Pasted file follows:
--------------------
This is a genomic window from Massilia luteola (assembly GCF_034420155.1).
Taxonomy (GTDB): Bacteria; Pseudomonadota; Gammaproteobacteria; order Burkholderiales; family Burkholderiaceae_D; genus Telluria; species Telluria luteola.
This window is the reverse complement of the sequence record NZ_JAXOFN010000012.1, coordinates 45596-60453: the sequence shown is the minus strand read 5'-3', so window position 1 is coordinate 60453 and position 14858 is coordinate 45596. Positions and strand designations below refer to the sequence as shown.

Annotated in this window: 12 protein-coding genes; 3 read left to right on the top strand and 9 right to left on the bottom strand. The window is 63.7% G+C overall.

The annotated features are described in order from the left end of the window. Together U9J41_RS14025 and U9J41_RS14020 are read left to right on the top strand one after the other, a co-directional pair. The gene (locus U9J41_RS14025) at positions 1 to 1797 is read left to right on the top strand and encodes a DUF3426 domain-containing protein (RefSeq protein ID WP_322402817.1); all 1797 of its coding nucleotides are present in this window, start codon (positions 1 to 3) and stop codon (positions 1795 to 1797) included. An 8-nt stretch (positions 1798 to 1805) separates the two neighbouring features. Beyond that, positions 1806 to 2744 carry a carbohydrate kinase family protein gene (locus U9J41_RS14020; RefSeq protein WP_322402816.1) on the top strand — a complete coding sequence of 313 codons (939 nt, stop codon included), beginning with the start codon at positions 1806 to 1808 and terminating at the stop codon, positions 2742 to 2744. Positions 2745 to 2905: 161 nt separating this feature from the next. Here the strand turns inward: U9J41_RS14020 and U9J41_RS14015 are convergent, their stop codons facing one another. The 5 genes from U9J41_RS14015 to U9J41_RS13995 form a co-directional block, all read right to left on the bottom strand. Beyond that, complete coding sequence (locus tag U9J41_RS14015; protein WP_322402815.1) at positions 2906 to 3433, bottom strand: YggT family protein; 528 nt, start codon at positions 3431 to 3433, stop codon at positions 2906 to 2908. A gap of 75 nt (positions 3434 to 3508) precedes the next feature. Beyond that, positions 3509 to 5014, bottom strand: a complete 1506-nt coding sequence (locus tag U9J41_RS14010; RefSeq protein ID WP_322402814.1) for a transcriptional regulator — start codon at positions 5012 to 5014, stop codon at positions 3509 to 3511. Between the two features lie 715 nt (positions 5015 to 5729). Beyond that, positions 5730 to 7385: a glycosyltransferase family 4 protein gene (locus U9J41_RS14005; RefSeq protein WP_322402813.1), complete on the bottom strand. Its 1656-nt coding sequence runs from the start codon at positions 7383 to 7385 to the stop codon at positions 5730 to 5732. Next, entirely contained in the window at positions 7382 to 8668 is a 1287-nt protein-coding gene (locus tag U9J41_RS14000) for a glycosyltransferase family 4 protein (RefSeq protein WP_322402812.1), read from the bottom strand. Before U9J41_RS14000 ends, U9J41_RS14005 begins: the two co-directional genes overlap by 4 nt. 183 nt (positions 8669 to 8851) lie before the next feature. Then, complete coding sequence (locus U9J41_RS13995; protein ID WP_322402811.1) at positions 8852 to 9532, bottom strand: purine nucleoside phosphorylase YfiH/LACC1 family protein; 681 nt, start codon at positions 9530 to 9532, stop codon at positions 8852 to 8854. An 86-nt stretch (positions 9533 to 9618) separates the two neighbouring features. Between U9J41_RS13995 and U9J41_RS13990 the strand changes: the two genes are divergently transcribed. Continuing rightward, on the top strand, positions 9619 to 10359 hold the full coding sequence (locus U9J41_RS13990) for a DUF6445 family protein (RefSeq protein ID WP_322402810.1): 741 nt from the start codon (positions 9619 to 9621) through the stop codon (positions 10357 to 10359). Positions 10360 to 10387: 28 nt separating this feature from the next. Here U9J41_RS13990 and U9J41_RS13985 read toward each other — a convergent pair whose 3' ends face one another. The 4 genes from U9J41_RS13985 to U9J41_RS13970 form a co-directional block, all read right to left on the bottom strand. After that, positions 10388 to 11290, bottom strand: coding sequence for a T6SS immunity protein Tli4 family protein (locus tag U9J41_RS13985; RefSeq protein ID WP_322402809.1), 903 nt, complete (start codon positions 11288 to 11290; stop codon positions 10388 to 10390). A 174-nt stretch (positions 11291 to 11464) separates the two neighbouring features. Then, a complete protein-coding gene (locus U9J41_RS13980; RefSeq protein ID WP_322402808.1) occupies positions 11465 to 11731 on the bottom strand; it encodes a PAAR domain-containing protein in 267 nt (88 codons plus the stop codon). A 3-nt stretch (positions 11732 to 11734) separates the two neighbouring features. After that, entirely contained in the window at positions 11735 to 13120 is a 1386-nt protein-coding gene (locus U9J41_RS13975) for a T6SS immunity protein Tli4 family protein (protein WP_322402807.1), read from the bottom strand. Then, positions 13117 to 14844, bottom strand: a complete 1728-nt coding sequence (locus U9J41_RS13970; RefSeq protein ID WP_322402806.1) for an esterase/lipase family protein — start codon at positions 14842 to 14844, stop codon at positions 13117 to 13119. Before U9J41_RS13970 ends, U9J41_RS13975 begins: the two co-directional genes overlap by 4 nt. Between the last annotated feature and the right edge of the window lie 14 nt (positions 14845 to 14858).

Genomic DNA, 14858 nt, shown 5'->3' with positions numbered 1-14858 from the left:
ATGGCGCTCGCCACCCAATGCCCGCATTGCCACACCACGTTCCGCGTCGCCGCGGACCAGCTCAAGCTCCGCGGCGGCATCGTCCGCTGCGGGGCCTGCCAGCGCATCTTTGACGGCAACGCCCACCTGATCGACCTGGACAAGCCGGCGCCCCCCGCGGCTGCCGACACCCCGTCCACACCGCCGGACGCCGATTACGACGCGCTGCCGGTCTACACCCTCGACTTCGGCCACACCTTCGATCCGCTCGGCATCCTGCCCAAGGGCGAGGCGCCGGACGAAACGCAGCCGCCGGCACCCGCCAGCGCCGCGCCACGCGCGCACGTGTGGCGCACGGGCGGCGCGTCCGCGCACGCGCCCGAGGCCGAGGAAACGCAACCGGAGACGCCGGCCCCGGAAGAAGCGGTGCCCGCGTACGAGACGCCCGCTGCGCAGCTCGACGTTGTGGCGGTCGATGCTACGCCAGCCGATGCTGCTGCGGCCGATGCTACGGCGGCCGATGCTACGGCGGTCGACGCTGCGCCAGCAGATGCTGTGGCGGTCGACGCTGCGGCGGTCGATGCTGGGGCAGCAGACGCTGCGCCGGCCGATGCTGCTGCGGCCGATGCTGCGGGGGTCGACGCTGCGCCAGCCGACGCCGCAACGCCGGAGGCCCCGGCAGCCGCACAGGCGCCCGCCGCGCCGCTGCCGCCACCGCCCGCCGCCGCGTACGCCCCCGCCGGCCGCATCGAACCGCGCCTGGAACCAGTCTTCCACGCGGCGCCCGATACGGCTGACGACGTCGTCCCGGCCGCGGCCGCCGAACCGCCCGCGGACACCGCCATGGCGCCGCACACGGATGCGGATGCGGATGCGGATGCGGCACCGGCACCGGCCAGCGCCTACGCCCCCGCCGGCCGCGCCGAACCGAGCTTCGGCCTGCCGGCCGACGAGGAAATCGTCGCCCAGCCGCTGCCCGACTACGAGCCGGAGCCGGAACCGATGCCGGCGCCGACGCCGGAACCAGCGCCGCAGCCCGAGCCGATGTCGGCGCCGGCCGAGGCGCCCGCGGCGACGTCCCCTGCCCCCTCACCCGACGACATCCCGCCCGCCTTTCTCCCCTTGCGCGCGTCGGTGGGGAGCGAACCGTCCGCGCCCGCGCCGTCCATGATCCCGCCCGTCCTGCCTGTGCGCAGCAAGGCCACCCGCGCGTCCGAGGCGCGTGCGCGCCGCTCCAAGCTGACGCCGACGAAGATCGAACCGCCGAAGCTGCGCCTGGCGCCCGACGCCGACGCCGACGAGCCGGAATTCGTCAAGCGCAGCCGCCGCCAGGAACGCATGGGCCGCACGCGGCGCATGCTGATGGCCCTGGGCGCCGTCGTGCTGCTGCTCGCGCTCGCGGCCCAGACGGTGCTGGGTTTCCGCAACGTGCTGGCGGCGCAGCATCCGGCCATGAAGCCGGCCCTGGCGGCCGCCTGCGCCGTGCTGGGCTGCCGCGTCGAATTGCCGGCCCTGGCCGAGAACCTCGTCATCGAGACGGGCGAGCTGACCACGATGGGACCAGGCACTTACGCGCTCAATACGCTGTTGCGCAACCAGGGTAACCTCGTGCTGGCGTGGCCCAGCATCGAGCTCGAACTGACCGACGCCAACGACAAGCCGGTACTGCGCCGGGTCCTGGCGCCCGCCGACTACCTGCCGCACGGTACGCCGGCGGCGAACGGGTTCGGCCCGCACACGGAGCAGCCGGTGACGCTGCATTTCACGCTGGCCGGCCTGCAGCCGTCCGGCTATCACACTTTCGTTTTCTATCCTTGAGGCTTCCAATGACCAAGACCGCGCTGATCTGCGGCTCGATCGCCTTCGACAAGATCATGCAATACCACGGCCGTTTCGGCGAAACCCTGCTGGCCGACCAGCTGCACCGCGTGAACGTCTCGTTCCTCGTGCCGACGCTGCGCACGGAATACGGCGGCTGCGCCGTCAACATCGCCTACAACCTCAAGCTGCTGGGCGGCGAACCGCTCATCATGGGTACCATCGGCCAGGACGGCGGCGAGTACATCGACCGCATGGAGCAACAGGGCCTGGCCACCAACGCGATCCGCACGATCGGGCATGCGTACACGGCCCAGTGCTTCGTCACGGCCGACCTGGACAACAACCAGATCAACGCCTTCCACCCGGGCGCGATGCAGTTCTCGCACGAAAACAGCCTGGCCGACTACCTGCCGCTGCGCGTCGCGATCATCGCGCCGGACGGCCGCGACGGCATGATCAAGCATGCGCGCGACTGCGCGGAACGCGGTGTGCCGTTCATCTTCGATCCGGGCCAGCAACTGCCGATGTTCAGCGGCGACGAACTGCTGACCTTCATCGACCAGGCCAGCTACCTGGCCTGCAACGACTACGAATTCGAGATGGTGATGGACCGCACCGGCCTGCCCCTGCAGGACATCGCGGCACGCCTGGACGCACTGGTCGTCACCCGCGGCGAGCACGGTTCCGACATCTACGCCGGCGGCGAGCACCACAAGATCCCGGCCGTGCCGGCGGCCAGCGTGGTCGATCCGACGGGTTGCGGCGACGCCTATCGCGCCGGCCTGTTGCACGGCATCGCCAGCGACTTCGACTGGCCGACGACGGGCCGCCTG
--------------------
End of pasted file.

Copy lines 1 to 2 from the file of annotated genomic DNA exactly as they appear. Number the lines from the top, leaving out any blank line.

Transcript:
This is a genomic window from Massilia luteola (assembly GCF_034420155.1).
Taxonomy (GTDB): Bacteria; Pseudomonadota; Gammaproteobacteria; order Burkholderiales; family Burkholderiaceae_D; genus Telluria; species Telluria luteola.